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Colorado (CO) Fast Facts
Location and Geography: Colorado is the northeastern member of the Four Corners states, considered to be culturally a part of both the American Southwest and the so-called Mountain States. Colorado is exceptionally mountainous, laying right across the southern part of the Rocky Mountain Range. Like some of the other states in the region, it is well known for its beautiful, rugged landscapes.
Counties and Regions: The state of Colorado is divided into 64 counties, which are especially important due to the fact that the state does not allow smaller levels of government. The unique physical characteristics of Colorado provide for it being divided into other geographical regions, as well:
- Central Colorado
- Denver-Aurora Metropolitan Area
- Eastern Plains
- Front Range Urban Corridor
- High Rockies
- Mineral Belt
- Northwestern Colorado
- San Luis Valley
- South-Central Colorado
- Southwestern Colorado
- Western Slope (of the Rocky Mountains)
Population: Colorado is home to more than five million people and is one of the fastest growing states in the United States. Much of the population is concentrated along the Front Range Urban Corridor along the eastern side of the Rocky Mountains, which is a series of towns and cities that stretches north into Wyoming.
Major Cities: Denver is the capital of Colorado in addition to being its most populous city, with more than six hundred thousand residents living there and more than two and a half million people in its metropolitan area. Because Colorado does not have city governments, Denver is a county in addition to being a city.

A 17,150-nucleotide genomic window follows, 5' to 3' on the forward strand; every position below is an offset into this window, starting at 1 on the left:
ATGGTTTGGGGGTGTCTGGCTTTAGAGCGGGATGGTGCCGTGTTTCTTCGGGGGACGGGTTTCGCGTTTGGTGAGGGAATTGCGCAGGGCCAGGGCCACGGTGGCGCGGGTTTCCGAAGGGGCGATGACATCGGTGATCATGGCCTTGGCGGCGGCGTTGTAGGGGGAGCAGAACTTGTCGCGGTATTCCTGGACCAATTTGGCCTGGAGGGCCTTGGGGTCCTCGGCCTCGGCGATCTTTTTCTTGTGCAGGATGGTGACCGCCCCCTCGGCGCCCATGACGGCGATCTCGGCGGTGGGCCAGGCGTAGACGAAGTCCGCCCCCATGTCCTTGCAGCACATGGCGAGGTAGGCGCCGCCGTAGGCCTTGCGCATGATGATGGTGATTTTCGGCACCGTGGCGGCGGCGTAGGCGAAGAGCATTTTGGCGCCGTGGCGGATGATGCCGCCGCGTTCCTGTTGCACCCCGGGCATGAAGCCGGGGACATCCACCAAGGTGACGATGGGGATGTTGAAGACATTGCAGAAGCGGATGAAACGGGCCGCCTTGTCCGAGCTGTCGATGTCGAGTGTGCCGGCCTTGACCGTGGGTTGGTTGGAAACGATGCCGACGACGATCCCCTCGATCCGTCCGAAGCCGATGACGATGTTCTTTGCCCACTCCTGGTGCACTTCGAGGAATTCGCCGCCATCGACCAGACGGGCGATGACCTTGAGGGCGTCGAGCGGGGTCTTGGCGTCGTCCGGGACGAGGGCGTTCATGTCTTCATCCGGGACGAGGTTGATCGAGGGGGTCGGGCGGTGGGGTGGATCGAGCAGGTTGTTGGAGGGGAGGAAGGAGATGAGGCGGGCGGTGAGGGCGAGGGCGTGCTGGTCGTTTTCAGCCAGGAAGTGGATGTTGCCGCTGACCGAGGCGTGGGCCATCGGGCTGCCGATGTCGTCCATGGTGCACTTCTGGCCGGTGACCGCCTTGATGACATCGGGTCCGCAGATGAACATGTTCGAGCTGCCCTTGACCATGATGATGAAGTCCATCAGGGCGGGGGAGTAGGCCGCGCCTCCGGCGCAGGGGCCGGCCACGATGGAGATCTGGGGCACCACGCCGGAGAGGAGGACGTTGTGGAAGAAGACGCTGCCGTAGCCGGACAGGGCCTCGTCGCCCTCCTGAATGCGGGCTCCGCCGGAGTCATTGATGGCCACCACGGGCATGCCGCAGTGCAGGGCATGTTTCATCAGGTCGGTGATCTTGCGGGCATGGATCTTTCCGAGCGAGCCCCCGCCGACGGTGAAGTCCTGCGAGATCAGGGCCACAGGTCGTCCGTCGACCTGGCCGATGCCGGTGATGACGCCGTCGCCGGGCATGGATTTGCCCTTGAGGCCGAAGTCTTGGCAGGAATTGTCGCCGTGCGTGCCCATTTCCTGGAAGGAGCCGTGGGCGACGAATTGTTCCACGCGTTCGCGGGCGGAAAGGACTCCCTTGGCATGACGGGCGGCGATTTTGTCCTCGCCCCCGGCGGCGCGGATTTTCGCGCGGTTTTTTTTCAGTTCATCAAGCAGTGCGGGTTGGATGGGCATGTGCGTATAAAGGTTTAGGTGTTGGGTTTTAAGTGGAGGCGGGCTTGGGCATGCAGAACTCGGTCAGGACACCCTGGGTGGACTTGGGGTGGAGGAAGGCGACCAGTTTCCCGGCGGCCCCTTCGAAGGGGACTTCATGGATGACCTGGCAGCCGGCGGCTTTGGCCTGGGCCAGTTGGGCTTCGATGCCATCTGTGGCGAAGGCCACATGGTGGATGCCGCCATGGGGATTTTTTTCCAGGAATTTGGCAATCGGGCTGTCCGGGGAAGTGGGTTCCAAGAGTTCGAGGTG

Story Behind the Name: The state is named for the Colorado River, which in the nineteenth century many people believed originated there. The Colorado River was so named by Spanish explorers a few centuries earlier, who called it “Rio Colorado” or “red-colored river” for obvious reasons.
History and Colonization: The modern state of Colorado was populated by Native Americans for many thousands of years, and is thought to be one of the primary paths by which humans first spread from the northern climes of North America to the southern and eastern parts of the continent. Many of the native groups that lived there in the eighteenth and nineteenth centuries were forced out over time, as Europeans arrived looking to plunder the mineral wealth of the Rocky Mountains. Some of the most ancient Native American artifacts and city ruins are found in Colorado even today.
Colorado was the source of numerous territorial claims by a several nations and groups in the nineteenth century. Originally claimed by the Spanish, the United States later laid claim to parts of the territory as it expanded West. Parts of what is now Colorado were claimed at various times by Mexico, the Mormon state of Deseret, and the Confederate States of America. The territory went unorganized for quite a long time, while the Native Americans, Hispanic settlers, and white prospectors that lived there carried on in absence of much governmental authority. The territory was part of a heated debate by the American North and South over whether slavery would be allowed in the western state, an argument which ultimately culminated in the American Civil War.
The Territory of Colorado was created in 1861, just as the Civil War was about to break out in the eastern half of the country. Formulated on strictly parallel boundaries out of formerly unorganized territory, Colorado’s 1861 borders remain unchanged to the present day. During the war, Confederate forces briefly occupied parts of New Mexico and Colorado before being permanently driven back. It looked as though Colorado would become a state as soon as the war ended, but bickering among the politicians at the Capitol kept Colorado from officially entering the United States until 1876.
Much of the settlement of Colorado was due to rich veins of silver and gold present in the mountains, but these were mostly exhausted by the twentieth century. The state suffered a period of stagnation for a few decades, until a burst of growth following World War II put it on the upswing. Because the mountainous territory is relatively unforgiving, humans had never densely populated Colorado. However, its population has been growing steadily in the modern age, as the state’s economy now caters to the tourism and refined technology industries.